With the System V ABI, the return value of a function is in register rax, so I will keep the accumulator there. That way, when the generated code returns, I have my accumulator value. The first instruction I emit will set this register to zero. It is the instruction xor rax, rax and that is the machine code 0x48, 0x31, 0xc0.

// For setting up the JIT function -- we need to start with acc = 0
static void zero_acc(struct jit_buf *buf)
{   // xor rax, rax
    emit_byte(buf, 0x48); emit_byte(buf, 0x31); emit_byte(buf, 0xc0);
}

The return instruction, ret is opcode 0xc3, and we have a function for emitting that as well:

// If we reach the end of the program, use this to return
static void ret(struct jit_buf *buf)
{
    emit_byte(buf, 0xc3); 
}

Now for translating the input instructions, and why I use 16 bytes for each. The addresses we jump to with the input jmp instructions are relative to the position in the input program, and each instruction has length one there. But in the code we generate, instructions do not have the same size. So index i in our input must be translated into some address a in the generated code. With a bit of bookkeeping and analysing the program, we could calculate the correct positions, but I am lazy, so I decided to give all the instructions the same size in the emitted code. That way, I can compute the target address when I need it, without analysing the program.

How many bytes do I need, then? Each instruction will start with the code the modifies the program. It looks like

	mov byte[rip - 7], byte 0xc3

It is not valid nasm assembler because of the rip (register instruction pointer) there, but it is close. It tells the machine to put 0xc3 into the address that is 7 before the instruction pointer. The opcodes for the instruction are 0xc6, 0x05, then -7 as twos-complement, little-endian, and finally cxc3. It is seven bytes in total (first two instruction bytes, then a four byte integer, and then the ret instruction, which is one byte). The -7 is because we write relative to the address after we have read the instruction, so it refers to the position of the first opcode.

After this guard code, the acc instruction must add to the rax register

acc:
	mov byte[rip - 7], byte 0xc3 ; 7 bytes
	add rax, dword <n>           ; 6 bytes

where <n> is a 4-byte integer.

For jmp we must do

jmp:
	mov byte[rip - 7], byte 0xc3 ; 7 bytes
	jmp <n>                      ; 5 bytes

Our nop shouldn’t do anything, except the guard

nop:
	mov byte[rip - 7], byte 0xc3 ; 7 bytes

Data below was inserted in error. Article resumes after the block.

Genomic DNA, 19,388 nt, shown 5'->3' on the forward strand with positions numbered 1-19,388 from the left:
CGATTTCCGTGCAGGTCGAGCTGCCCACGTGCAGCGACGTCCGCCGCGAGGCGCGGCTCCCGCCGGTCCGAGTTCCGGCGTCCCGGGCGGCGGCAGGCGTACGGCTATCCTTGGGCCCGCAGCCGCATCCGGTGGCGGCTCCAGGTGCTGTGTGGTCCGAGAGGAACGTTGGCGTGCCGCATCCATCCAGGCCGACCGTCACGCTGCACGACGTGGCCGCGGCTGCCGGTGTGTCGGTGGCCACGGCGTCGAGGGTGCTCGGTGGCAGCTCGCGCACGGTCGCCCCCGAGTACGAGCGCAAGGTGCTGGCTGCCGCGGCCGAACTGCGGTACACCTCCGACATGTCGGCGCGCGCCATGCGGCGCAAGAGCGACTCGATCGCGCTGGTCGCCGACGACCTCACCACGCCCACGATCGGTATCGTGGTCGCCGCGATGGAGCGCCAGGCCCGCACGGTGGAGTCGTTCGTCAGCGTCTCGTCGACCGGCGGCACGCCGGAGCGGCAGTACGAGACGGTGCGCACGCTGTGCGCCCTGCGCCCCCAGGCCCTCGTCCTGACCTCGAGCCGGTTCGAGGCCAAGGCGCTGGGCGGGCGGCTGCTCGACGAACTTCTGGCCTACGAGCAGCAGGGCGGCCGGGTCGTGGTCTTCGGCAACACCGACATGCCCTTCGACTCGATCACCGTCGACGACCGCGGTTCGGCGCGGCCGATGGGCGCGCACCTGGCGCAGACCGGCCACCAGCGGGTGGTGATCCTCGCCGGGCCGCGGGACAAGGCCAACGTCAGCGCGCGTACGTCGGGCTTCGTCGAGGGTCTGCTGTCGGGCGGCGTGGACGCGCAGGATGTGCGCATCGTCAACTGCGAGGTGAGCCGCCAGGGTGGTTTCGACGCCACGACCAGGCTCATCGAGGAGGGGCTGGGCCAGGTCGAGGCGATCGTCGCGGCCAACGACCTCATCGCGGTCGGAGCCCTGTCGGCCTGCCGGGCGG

So the base code is 7 byte for nop, 12 for jmp, and 13 for acc. Computers really like powers of 2, so I rounded the largest up to 16. It isn’t strictly necessary here, I think, but I was hacking it together rather quickly. It means that I need to put some padding after all the instructions, but so be it.

The functions below emit the three types of instructions we have in our virtual machine:

// Here we write some self-modifying code that
// will return from the function if we ever return
// to this point. The instruction is
// mov byte[rip - 7], byte 0xc3
// where 0xc3 is the opcode for ret.
static void return_guard(struct jit_buf *buf)
{
    emit_byte(buf, 0xc6); emit_byte(buf, 0x05); // mov a byte
            emit_int(buf, -7);                  // write to 7 bytes back
            emit_byte(buf, 0xc3);               // the `ret` opcode
}

static void nop(struct jit_buf *buf)
{
    return_guard(buf);
    pad(buf, 9);
}

static void acc(struct jit_buf *buf, int n)
{
    return_guard(buf);
    // add rax, dword <n>
    emit_byte(buf, 0x48); emit_byte(buf, 0x05); emit_int(buf, n);
    pad(buf, 3);
}

static void jmp(struct jit_buf *buf, int n)
{
    return_guard(buf);
    // jmp <n> -- adjust for the address of this instruction
    //               and then 16-step jumps for steps in our VM instructions
    emit_byte(buf, 0xe9);
    if (n > 0) emit_int(buf, 16 * (n - 1) + 4);
    else       emit_int(buf, 16 * n - 12);
    pad(buf, 4);
}

The jmp instruction is a little complicated, even with the rule about instructions having length 16, since the actual jmp opcode doesn’t sit at the beginning of a virtual machine instruction. It sits after the guard code and is relative to the opcode there. But it is just a question of adjusting for the position, and it means that you have to compute the address differently when you jump forwards and backwards. Because the instruction doesn’t sit in the middle of the virtual machine instruction either, so it is not the same distance that you need to jump.

From here on, the code looks like the first C version. Read in the input string, emit the corresponding code, and then execute it:

static int (*parse_asm(void))(void)
{
    struct jit_buf *buf = alloc_jit_buf();
    zero_acc(buf); // setup accumulator in generated function
    char opcode[4]; int operand;
    while (scanf("%s %d\n", opcode, &operand) == 2) {
        if (strcmp(opcode, "nop") == 0)      /* emit => */ nop(buf);
        else if (strcmp(opcode, "acc") == 0) /* emit => */ acc(buf, operand);
        else /* jmp */                       /* emit => */ jmp(buf, operand);
    }
    ret(buf); // add a return if we reach the end of the program
    return (int (*)(void))buf;
}


int main(void)
{
    int (*prog)(void) = parse_asm();
    printf("%d\n", prog());
    return 0;
}

There was nothing algorithmic to it, but it was a lot of fun nevertheless.